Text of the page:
Radia tapes’ leak: Government trying to track source

The Supreme Court has been told that the government was doing its utmost to track the source that leaked in public domain the telephone intercepts of corporate lobbyist Niira Radia in the 2G spectrum allocation scam.

In an affidavit filed Monday, the government rejected the allegation that it was lackadaisical in its effort to unearth the source that leaked the tapes.

‘The government views the disclosure of such information seriously’ and it has ordered probe by two senior officers to track the source that leaked the telephonic intercepts, said Additional Director of Income Tax (Investigation) Sushil Kumar in his affidavit.

‘It is not correct on the part of the petitioner (Ratan Tata) to allege that it is the perception of the government that leakage of such material and its consequential publication is not a matter of concern,’ the affidavit said.

‘It is not suggested by the government that it is under no duty to ensure that the wire tapped material is not leaked,’ it said.

The matter relates to a petition by the Tata group chairman Ratan Tata seeking to restrain the media from publishing the transcripts of the Radia tapes.

Tata contended that the publication of these tapes could adversely impact Tata group’s business interest and in turn would hurt the common investors.

Radia’s telephones were put under surveillance by the Income Tax department after a complaint was received by the government that Radia was in touch with foreign agencies and had amassed huge wealth in a span of few years.

Tata’s petition on Radia tapes will come up for hearing in theSupreme court Wednesday.

2G scam, Radia tapes, black money cases at Supreme court this week

For the Central Government battling legal cases on sensitive issues, it is a crucial week ahead at the Supreme Court. At least four major legal tangles, riveting the nation’s attention, are slated at the Supreme Court.

The four cases closely followed across the nation are: the 2G spectrum allocation scam, corporate lobbyist Niira Radia’s tapes, appointment of Central Vigilance Commissioner P.J. Thomas and black money stashed away in foreign banks.

In the 2G spectrum scam case, the apex court bench of Justice G.S. Singhvi and Justice A.K. Ganguly will hear Tuesday the petition of Janata Party president Subramanian Swamy seeking to restrain Telecom Minister Kapil Sibal from allegedly bailing out the telecom operators, who failed in fulfilling their licence related obligations, by imposing fines.

Swamy in his petition said the compounding fee that the telecom ministry was now imposing on telecom operators was miniscule to what the public exchequer would have got if these licences were cancelled and issued afresh.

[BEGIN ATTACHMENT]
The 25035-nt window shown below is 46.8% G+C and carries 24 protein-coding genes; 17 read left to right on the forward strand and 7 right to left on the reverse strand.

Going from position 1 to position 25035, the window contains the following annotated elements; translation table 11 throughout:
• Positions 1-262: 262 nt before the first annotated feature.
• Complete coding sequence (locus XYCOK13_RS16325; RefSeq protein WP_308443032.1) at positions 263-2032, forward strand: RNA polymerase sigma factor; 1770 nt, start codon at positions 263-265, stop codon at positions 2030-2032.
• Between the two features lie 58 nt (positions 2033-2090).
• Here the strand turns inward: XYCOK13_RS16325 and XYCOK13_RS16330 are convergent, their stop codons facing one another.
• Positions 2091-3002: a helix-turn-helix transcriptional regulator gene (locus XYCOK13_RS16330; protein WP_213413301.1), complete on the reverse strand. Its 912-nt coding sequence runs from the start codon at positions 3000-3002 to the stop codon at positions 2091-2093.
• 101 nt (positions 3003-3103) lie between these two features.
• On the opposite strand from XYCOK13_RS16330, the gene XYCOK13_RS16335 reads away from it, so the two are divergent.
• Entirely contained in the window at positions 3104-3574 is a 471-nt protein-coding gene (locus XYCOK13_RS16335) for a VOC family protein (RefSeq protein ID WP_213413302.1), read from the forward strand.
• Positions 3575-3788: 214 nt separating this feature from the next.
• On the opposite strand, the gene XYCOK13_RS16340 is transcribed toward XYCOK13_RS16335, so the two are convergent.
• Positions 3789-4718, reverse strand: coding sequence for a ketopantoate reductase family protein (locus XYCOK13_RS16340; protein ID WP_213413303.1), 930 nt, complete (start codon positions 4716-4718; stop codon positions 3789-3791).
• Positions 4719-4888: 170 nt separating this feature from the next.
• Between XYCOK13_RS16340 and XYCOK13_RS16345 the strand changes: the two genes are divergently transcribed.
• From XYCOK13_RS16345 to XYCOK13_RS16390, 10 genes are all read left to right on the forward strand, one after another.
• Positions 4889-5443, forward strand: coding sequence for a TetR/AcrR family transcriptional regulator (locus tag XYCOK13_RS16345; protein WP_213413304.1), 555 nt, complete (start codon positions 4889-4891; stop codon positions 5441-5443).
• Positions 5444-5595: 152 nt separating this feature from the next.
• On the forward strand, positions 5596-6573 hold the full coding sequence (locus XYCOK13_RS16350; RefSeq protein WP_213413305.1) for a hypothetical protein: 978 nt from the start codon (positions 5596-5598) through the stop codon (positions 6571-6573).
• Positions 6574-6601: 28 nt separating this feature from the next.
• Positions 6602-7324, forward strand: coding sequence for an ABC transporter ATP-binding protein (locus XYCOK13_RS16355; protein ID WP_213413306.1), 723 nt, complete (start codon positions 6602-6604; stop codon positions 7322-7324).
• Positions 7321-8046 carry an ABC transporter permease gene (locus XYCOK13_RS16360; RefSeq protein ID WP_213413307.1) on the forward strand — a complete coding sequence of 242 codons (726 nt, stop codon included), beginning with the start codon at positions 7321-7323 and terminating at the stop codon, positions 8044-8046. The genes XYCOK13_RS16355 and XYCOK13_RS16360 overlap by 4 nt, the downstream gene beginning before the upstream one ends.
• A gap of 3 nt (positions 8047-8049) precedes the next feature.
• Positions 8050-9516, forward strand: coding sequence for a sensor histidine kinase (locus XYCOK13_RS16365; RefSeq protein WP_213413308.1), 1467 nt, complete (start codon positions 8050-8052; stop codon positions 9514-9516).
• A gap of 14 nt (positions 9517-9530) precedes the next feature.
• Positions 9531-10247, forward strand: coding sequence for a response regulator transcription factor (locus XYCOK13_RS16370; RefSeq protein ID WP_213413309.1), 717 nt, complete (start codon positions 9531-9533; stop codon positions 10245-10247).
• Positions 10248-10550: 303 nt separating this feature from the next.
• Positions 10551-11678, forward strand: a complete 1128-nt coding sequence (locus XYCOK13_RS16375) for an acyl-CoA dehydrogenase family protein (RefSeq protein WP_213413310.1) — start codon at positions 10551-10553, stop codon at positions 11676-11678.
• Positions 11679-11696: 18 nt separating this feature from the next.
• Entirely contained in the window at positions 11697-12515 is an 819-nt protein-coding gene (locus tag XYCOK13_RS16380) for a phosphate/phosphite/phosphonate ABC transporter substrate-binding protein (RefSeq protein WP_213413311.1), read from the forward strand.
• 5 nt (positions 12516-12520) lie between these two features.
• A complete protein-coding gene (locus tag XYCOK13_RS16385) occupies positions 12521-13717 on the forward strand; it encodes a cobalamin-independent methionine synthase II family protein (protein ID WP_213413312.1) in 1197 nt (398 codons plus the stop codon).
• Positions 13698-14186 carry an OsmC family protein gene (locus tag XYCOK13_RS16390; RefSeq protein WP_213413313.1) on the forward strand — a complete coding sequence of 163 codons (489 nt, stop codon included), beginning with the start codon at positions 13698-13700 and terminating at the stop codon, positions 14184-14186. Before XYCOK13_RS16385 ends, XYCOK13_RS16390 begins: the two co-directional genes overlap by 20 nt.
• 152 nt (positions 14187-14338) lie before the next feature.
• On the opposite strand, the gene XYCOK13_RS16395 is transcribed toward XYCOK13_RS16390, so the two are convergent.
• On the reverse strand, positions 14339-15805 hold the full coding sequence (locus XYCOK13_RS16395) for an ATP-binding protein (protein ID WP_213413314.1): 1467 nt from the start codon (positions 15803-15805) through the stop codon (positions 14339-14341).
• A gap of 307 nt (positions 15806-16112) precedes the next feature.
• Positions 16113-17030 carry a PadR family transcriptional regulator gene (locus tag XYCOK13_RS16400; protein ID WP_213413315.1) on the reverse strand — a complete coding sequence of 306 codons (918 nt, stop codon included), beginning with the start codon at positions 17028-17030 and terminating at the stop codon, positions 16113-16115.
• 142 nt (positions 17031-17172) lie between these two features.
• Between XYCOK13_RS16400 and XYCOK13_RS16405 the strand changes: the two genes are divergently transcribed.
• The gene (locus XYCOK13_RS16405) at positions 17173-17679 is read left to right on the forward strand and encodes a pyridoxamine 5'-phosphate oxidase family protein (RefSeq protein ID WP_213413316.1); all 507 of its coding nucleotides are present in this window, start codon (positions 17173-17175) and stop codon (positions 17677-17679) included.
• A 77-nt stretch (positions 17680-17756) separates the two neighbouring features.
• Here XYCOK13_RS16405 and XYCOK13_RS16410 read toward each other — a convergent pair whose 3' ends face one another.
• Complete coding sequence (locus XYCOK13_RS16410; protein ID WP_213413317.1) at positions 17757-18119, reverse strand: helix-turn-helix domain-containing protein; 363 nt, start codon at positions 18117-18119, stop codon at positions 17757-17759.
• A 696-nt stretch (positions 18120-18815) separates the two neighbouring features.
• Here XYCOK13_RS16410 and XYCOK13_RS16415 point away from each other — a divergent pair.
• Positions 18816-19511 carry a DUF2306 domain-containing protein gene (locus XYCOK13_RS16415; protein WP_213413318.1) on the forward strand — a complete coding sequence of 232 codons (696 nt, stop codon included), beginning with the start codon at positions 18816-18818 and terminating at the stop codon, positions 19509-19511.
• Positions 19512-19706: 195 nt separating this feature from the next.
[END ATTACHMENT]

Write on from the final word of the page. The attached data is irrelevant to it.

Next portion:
Swamy has sought the cancellation of the licences on the ground that irregularities were committed in the airwaves allotment in 2008.

In the last hearing Jan 21, the court took exception to Sibal questioning the methodology adopted by the Comptroller and Auditor General of India in calculating the loss at Rs.1.78 lakh crore that the exchequer allegedly suffered in allocating the airwaves at below market price.

The court described Sibal’s statement as ‘unfortunate’ and asked him to ‘behave with some sense of responsibility’.

On Wednesday, the bench would take up a petition of Tata Group chairman Rata Tata, who has sought that the court restrain the media from publishing the transcripts of Radia tapes related to the airwaves allocation and other linked matters.

Radia’s phones were tapped by the Income Tax department in the wake of a complaint that she had amassed huge wealth over a short period of a few years.

During the hearing, the court would also hear a petition by the Centre for Public Interest Litigation (CPIL) for a direction to the central government to put in public domain all the 5,800 taped conversations of Radia.

The petition has also sought the court’s direction to the government to frame guidelines to protect whistle-blowers.

The court issued a notice on the CPIL petition Jan 24. The last hearing on Tata’s petition was held Dec 13, 2010.

The bench of Chief Justice S.H. Kapadia, Justice K.S. Radhakrishnan and Justice Swatanter Kumar would Thursday further hear the CPIL’s petition challenging the appointment of Thomas as the CVC.

On Jan 27, the court asked Attorney General G. Vahanvati whether the process for selecting the corruption watchdog’s chief was vitiated by the withholding of information from the CVC selection committee that a charge sheet was pending in Kerala’s palm oil import case against Thomas.

In the black money case, the attorney general Thursday is likely to furnish the details of the Indian citizens who have stashed away ill-gotten money in foreign banks in tax havens.

The bench of Justice B. Sudershan Reddy and Justice S.S. Nijjar earlier asked the central government to file a comprehensive affidavit giving details of the steps taken against Indian citizens who have stashed ill-gotten money abroad.

Jurist Ram Jethmalani is seeking directions to the government to recover the ill-gotten money kept in foreign banks by Indian citizens.